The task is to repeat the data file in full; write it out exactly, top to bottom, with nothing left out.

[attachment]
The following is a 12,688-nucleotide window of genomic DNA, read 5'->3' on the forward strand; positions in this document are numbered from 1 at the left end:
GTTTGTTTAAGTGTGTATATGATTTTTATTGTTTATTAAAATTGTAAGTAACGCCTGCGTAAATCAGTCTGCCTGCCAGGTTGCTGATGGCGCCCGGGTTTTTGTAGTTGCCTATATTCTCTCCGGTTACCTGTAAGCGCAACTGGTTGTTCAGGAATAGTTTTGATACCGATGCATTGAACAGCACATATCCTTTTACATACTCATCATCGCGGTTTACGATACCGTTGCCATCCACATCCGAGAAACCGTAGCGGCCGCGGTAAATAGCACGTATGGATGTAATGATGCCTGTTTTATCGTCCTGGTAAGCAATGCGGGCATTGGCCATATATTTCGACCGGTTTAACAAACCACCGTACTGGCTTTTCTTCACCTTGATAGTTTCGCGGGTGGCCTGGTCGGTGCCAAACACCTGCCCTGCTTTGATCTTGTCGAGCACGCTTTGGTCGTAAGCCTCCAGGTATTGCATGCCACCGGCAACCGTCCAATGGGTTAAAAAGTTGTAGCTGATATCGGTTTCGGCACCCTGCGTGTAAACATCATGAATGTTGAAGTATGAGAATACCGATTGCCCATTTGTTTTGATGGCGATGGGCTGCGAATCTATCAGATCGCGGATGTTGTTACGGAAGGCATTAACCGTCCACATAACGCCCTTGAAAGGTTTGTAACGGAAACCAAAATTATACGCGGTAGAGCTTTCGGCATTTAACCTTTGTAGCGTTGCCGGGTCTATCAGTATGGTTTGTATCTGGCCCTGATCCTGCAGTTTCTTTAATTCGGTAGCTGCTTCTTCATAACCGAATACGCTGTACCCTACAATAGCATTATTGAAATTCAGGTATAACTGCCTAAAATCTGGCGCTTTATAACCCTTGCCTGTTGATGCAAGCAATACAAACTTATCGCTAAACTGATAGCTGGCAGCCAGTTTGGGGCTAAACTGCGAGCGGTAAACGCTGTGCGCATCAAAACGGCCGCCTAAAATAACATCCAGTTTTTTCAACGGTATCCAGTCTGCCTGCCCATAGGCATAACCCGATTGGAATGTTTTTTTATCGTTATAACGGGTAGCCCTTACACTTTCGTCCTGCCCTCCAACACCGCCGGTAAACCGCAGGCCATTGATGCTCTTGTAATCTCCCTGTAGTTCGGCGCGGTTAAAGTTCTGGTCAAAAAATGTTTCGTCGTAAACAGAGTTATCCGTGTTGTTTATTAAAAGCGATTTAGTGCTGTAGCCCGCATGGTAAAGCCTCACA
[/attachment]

The following is a 12,688-nucleotide window of genomic DNA, read 5'->3' on the forward strand; positions in this document are numbered from 1 at the left end:
GTTTGTTTAAGTGTGTATATGATTTTTATTGTTTATTAAAATTGTAAGTAACGCCTGCGTAAATCAGTCTGCCTGCCAGGTTGCTGATGGCGCCCGGGTTTTTGTAGTTGCCTATATTCTCTCCGGTTACCTGTAAGCGCAACTGGTTGTTCAGGAATAGTTTTGATACCGATGCATTGAACAGCACATATCCTTTTACATACTCATCATCGCGGTTTACGATACCGTTGCCATCCACATCCGAGAAACCGTAGCGGCCGCGGTAAATAGCACGTATGGATGTAATGATGCCTGTTTTATCGTCCTGGTAAGCAATGCGGGCATTGGCCATATATTTCGACCGGTTTAACAAACCACCGTACTGGCTTTTCTTCACCTTGATAGTTTCGCGGGTGGCCTGGTCGGTGCCAAACACCTGCCCTGCTTTGATCTTGTCGAGCACGCTTTGGTCGTAAGCCTCCAGGTATTGCATGCCACCGGCAACCGTCCAATGGGTTAAAAAGTTGTAGCTGATATCGGTTTCGGCACCCTGCGTGTAAACATCATGAATGTTGAAGTATGAGAATACCGATTGCCCATTTGTTTTGATGGCGATGGGCTGCGAATCTATCAGATCGCGGATGTTGTTACGGAAGGCATTAACCGTCCACATAACGCCCTTGAAAGGTTTGTAACGGAAACCAAAATTATACGCGGTAGAGCTTTCGGCATTTAACCTTTGTAGCGTTGCCGGGTCTATCAGTATGGTTTGTATCTGGCCCTGATCCTGCAGTTTCTTTAATTCGGTAGCTGCTTCTTCATAACCGAATACGCTGTACCCTACAATAGCATTATTGAAATTCAGGTATAACTGCCTAAAATCTGGCGCTTTATAACCCTTGCCTGTTGATGCAAGCAATACAAACTTATCGCTAAACTGATAGCTGGCAGCCAGTTTGGGGCTAAACTGCGAGCGGTAAACGCTGTGCGCATCAAAACGGCCGCCTAAAATAACATCCAGTTTTTTCAACGGTATCCAGTCTGCCTGCCCATAGGCATAACCCGATTGGAATGTTTTTTTATCGTTATAACGGGTAGCCCTTACACTTTCGTCCTGCCCTCCAACACCGCCGGTAAACCGCAGGCCATTGATGCTCTTGTAATCTCCCTGTAGTTCGGCGCGGTTAAAGTTCTGGTCAAAAAATGTTTCGTCGTAAACAGAGTTATCCGTGTTGTTTATTAAAAGCGATTTAGTGCTGTAGCCCGCATGGTAAAGCCTCACA